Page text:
Calgary is a forever growing city where some small businesses struggle to stay afloat with rising overhead costs.
Steeps, a teahouse, was a local business that attempted to become a local mainstay, but struggled with the rising costs of doing business in Calgary. Steeps served baked goods, homemade meals, and a great deal of tea to the folks downtown on the Mount Royal strip just off of 17th ave and 8th street. Unfortunately Steeps closed its doors early last year.
I sat down with the manager of Oolong, Chelsey McRedmond, to talk about what caused the closure and gain her insights on what could have been done differently to save her local business, offering lessons for aspiring entrepreneurs in our city.
Oolong purchased Steeps in the summer of 2009 and kept the name and décor the same as before purchase. When asked about the ambiance within Steeps, McRedmond responds, “There were a lot of contributing factors to the Steeps vibe including the tea itself ( Camillia sinensus) which tends to create a very relaxed atmosphere and ambiance, food, décor, music, and last but absolutely not least the people”.
When asked why Steeps shut down, I didn’t get a quick answer from McRedmond but the jist of it was “We [the owners and staff] could no longer sustain ourselves.”.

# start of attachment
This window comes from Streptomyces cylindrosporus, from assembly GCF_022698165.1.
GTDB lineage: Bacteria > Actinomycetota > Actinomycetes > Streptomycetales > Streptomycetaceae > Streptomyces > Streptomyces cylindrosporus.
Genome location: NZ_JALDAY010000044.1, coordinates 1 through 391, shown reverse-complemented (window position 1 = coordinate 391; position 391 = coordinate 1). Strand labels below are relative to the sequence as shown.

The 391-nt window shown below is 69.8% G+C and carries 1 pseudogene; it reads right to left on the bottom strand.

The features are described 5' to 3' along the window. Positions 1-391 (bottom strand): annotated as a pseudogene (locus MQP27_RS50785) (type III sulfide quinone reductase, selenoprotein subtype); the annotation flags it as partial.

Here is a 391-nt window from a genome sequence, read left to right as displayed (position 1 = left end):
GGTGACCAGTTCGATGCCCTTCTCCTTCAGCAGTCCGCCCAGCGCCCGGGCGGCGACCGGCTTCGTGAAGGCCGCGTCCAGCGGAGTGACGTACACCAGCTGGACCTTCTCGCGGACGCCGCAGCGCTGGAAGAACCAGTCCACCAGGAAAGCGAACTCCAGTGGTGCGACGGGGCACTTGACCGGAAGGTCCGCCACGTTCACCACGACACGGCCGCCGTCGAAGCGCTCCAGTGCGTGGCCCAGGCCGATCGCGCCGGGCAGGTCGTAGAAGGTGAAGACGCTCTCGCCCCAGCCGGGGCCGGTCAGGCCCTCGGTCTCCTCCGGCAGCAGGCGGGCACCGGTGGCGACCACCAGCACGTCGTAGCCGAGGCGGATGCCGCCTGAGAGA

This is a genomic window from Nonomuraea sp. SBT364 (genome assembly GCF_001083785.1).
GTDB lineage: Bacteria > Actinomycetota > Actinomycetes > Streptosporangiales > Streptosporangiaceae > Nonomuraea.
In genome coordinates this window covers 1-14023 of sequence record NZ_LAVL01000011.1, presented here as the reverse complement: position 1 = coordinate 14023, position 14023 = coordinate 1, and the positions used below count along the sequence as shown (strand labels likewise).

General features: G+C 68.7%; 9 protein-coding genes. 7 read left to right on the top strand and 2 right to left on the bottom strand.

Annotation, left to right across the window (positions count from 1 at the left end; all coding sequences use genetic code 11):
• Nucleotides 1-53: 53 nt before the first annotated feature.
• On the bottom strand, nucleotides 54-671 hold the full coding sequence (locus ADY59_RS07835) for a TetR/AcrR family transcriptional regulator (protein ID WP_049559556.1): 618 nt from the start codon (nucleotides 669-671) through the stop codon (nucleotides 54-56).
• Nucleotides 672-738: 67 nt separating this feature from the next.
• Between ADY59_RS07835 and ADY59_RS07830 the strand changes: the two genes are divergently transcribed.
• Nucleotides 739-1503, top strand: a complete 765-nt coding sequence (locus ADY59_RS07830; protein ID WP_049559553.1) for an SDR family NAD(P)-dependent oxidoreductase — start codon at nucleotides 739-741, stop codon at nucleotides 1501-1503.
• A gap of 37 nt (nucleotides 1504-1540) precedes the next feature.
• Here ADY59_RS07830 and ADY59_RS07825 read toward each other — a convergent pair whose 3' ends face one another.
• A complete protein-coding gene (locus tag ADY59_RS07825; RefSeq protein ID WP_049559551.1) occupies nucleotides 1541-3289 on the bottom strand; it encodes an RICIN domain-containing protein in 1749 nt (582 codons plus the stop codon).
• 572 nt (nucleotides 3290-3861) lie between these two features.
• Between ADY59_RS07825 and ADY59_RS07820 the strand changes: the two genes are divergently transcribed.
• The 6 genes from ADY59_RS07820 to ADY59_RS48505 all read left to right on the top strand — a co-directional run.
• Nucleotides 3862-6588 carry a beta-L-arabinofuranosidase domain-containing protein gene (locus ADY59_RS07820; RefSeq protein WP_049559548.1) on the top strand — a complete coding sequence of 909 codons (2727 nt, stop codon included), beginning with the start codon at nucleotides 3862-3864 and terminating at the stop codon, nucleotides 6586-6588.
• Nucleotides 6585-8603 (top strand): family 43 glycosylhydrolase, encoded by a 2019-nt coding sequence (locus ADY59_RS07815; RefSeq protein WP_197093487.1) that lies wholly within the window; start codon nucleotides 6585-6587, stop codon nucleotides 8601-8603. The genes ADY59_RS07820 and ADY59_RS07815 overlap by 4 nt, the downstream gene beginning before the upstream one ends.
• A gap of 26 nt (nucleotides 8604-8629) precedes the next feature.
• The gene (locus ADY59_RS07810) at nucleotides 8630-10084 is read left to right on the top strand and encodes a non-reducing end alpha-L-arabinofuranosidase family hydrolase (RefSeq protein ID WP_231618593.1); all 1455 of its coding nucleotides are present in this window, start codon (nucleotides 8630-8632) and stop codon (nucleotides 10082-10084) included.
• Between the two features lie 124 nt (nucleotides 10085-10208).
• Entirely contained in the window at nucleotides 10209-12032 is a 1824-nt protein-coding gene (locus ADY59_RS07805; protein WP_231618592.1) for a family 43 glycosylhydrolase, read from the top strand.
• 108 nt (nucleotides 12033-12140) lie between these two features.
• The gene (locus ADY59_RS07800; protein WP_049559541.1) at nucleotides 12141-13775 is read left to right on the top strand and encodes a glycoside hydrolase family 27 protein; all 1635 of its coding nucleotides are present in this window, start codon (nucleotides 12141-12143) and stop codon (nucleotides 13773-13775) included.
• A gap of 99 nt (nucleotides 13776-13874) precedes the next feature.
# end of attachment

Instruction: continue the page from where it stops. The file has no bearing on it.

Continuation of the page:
Oolong opened another location in McKenzie towne on top of purchasing Steeps. When things slowed down economically and other tea franchises and corporations began popping up around the city, business slowed down immensely.
“The choice had to be made: lose all three tea shops, or close two and keep one, the original Oolong Tea House in Kensington location. We were faced with this difficult decision in 2013 and that summer Steeps and Oolong McKenzie towne closed their doors for good,” McRedmond says.
Businesses cannot thrive without customers. If the community wants places like Steeps to stay open, we need to support them as integral parts of our local economy. Many of us say that we want out precious tea shops and coffee shops and record stores to stay open but many of us buy our records online and buy our groceries at Safeway. Local markets can be pricey but they try to provide us with healthy alternatives. It doesn’t hurt to pay a little extra so that we don’t see another one of our local hubs get destroyed. The bottom line is that businesses need to make money to stay open so make sure that you are supporting the businesses you love so much so that they can stay open.